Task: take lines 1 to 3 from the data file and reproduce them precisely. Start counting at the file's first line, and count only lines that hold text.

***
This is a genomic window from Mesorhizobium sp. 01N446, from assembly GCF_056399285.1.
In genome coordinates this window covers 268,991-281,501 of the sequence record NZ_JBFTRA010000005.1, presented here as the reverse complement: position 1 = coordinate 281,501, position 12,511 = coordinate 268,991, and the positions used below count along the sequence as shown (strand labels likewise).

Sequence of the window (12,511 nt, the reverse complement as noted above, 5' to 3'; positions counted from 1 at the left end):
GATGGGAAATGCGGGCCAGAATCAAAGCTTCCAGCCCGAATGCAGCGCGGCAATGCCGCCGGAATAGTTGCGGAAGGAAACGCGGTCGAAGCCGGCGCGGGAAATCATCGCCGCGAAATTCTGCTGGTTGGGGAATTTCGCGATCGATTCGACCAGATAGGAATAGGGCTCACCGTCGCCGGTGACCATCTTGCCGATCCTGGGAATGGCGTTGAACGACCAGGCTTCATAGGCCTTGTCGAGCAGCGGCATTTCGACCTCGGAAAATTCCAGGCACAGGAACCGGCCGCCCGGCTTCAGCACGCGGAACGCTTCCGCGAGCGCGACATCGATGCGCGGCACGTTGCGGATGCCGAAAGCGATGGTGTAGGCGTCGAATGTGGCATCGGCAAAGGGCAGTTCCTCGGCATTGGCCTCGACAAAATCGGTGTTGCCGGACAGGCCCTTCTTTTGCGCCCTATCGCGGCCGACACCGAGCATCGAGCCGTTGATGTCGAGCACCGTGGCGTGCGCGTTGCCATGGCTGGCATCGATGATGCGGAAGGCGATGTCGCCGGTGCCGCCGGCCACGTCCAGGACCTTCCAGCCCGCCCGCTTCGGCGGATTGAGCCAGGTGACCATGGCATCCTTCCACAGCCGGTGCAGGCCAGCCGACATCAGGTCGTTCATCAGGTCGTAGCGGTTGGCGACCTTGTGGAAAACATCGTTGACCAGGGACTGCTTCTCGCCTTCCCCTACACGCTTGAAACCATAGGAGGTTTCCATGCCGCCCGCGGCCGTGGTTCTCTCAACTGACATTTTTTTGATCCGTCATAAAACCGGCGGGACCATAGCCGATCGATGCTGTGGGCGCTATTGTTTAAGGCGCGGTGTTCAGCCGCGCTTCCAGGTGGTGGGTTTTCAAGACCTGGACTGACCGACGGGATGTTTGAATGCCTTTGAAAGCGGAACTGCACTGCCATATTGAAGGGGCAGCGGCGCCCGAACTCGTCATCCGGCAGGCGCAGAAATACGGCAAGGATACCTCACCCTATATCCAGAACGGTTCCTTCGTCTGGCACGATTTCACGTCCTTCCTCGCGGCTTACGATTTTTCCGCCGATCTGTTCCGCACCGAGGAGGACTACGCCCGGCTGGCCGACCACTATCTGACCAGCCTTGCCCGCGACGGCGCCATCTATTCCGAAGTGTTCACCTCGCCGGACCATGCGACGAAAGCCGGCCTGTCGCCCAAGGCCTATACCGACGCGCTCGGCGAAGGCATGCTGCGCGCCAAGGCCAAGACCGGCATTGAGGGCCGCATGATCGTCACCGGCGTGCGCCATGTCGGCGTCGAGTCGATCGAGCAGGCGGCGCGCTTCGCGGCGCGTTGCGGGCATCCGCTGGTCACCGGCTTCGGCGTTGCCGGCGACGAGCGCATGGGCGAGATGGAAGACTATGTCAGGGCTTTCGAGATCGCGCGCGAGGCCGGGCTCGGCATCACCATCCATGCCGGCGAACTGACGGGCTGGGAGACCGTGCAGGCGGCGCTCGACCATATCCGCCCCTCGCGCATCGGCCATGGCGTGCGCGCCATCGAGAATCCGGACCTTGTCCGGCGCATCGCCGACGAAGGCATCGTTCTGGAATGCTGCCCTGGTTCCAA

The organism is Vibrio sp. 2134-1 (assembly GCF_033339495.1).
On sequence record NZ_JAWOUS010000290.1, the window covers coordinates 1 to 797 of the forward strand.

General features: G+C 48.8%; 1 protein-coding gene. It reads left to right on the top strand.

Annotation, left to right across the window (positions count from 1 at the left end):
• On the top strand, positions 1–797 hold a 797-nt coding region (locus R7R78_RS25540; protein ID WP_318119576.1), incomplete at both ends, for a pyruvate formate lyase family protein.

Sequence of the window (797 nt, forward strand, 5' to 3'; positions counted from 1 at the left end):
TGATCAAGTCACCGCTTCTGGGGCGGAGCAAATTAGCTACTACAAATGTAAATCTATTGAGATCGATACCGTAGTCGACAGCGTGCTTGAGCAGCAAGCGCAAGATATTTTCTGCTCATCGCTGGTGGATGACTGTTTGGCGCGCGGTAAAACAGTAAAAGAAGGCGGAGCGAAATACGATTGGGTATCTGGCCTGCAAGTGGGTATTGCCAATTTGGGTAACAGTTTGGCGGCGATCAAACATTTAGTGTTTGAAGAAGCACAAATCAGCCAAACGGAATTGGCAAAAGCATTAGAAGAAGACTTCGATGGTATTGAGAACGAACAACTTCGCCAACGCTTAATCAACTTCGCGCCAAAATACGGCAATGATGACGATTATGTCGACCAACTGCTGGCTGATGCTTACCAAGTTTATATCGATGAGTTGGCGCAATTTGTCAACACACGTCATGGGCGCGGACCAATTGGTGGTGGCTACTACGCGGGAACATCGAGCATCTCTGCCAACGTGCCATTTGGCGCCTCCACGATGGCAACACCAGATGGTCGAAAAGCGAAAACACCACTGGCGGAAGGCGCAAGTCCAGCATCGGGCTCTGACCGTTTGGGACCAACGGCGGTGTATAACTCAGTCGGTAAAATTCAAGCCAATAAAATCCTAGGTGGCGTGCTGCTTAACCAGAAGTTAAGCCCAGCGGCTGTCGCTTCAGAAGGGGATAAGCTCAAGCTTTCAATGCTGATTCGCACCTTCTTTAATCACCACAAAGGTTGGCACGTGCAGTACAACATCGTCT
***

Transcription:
This is a genomic window from Mesorhizobium sp. 01N446, from assembly GCF_056399285.1.
In genome coordinates this window covers 268,991-281,501 of the sequence record NZ_JBFTRA010000005.1, presented here as the reverse complement: position 1 = coordinate 281,501, position 12,511 = coordinate 268,991, and the positions used below count along the sequence as shown (strand labels likewise).

Sequence of the window (12,511 nt, the reverse complement as noted above, 5' to 3'; positions counted from 1 at the left end):